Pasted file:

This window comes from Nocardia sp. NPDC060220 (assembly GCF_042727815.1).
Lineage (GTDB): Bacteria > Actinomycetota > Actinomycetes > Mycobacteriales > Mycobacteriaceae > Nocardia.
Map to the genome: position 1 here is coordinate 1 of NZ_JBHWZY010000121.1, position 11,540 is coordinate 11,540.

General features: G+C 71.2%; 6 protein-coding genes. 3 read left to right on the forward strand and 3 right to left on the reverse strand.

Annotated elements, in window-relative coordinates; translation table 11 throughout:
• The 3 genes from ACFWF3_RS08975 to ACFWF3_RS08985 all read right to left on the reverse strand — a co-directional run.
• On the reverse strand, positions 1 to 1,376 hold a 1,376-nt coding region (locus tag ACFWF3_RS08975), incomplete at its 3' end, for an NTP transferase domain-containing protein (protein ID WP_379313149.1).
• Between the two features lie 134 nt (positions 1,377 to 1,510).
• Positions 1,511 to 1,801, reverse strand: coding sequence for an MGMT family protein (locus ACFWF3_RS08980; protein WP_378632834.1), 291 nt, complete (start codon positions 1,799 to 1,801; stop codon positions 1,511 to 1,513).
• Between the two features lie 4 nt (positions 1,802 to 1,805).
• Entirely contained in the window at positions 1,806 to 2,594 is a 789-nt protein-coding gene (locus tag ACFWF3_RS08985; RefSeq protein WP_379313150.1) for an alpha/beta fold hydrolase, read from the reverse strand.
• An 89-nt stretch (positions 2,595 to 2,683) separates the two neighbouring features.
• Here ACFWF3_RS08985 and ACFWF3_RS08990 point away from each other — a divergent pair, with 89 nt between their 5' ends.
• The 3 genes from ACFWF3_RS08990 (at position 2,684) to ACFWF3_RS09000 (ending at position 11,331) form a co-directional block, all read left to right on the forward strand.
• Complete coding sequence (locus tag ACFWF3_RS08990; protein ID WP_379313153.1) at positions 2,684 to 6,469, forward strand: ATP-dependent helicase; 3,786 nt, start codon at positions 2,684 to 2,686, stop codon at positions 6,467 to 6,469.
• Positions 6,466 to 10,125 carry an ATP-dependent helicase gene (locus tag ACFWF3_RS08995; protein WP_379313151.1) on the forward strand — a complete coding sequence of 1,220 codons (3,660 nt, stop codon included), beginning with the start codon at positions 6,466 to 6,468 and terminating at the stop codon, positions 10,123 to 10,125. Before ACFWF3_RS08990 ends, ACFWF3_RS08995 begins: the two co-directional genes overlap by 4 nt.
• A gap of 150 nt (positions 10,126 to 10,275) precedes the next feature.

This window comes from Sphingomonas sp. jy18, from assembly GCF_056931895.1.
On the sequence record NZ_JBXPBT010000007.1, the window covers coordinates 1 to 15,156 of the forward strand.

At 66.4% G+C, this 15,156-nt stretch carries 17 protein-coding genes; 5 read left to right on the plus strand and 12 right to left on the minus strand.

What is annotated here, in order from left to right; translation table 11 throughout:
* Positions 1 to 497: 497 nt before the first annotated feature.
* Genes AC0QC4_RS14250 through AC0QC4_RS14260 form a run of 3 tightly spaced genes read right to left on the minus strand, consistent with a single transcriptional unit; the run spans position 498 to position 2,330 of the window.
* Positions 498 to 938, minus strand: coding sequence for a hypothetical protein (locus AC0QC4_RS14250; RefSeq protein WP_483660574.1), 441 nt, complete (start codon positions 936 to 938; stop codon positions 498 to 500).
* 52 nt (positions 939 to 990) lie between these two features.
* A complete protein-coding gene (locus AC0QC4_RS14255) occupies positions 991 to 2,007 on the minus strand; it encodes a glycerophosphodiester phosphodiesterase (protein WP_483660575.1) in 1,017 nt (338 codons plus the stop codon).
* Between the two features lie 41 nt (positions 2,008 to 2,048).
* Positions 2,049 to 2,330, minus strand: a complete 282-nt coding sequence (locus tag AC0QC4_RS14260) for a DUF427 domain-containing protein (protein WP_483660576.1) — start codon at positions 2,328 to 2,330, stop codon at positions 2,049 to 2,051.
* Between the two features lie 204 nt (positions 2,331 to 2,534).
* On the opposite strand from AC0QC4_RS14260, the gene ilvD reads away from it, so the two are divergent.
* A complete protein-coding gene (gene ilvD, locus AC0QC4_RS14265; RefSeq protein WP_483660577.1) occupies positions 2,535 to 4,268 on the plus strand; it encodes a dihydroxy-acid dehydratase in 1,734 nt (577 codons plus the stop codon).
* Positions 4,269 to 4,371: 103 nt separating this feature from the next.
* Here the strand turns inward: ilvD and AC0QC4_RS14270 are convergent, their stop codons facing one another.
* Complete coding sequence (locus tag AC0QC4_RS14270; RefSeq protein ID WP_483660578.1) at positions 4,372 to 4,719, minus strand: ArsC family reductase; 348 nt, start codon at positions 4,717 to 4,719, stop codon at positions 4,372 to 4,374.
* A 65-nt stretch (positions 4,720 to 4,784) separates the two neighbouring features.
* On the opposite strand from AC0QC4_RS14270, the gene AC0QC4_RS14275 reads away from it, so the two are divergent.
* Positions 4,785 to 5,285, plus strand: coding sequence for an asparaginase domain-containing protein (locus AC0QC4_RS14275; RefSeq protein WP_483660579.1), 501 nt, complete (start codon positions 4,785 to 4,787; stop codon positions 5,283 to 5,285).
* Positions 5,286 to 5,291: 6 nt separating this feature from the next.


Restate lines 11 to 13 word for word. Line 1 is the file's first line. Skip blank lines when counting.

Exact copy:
• Entirely contained in the window at positions 1,806 to 2,594 is a 789-nt protein-coding gene (locus tag ACFWF3_RS08985; RefSeq protein WP_379313150.1) for an alpha/beta fold hydrolase, read from the reverse strand.
• An 89-nt stretch (positions 2,595 to 2,683) separates the two neighbouring features.
• Here ACFWF3_RS08985 and ACFWF3_RS08990 point away from each other — a divergent pair, with 89 nt between their 5' ends.